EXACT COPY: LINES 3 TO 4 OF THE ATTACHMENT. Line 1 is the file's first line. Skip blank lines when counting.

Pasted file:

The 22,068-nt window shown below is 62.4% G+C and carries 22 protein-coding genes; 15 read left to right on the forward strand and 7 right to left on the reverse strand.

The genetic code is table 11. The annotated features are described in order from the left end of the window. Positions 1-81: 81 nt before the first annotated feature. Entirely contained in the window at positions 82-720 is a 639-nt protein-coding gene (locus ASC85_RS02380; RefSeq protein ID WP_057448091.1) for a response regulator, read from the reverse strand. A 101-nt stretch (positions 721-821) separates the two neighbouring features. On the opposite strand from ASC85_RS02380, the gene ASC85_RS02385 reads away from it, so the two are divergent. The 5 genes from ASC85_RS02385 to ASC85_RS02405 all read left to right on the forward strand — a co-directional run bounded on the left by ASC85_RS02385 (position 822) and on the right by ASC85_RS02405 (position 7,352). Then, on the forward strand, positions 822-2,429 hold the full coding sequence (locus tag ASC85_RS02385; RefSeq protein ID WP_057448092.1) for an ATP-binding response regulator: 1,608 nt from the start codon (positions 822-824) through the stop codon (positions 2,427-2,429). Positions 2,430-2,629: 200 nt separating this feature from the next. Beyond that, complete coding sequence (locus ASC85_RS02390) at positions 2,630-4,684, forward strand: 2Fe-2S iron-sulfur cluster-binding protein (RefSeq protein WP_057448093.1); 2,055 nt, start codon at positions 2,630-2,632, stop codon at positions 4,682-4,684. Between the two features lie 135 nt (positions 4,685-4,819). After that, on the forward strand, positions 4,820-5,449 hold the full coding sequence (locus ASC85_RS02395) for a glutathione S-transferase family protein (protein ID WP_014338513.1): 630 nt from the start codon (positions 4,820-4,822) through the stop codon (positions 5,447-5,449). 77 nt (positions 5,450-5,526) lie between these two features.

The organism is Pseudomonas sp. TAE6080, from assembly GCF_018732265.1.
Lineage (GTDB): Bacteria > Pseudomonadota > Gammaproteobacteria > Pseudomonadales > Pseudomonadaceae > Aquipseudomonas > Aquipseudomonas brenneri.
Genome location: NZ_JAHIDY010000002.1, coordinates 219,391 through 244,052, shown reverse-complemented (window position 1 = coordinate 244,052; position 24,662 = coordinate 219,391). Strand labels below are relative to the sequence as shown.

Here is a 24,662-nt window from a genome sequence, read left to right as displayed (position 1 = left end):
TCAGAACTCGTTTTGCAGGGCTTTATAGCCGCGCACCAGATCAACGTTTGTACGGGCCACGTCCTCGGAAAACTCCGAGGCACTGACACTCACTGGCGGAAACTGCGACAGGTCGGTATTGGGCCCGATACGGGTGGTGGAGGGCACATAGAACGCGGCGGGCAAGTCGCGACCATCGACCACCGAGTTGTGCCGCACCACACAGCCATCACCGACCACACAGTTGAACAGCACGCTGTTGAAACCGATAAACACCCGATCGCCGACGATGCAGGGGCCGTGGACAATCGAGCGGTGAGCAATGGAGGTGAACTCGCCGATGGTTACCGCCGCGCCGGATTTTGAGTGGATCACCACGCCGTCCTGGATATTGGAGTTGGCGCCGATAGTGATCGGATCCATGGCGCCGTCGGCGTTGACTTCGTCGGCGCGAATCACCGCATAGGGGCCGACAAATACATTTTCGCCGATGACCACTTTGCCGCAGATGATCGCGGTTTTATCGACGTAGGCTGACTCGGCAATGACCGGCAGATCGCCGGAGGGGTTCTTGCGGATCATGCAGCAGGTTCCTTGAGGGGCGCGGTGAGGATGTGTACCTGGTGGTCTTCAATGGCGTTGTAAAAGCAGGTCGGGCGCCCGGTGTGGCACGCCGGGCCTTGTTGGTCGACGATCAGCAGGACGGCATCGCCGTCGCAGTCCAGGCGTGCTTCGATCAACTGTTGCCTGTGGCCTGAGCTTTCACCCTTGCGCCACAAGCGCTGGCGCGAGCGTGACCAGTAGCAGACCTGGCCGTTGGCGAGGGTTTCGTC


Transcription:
The organism is Pseudomonas sp. TAE6080, from assembly GCF_018732265.1.
Lineage (GTDB): Bacteria > Pseudomonadota > Gammaproteobacteria > Pseudomonadales > Pseudomonadaceae > Aquipseudomonas > Aquipseudomonas brenneri.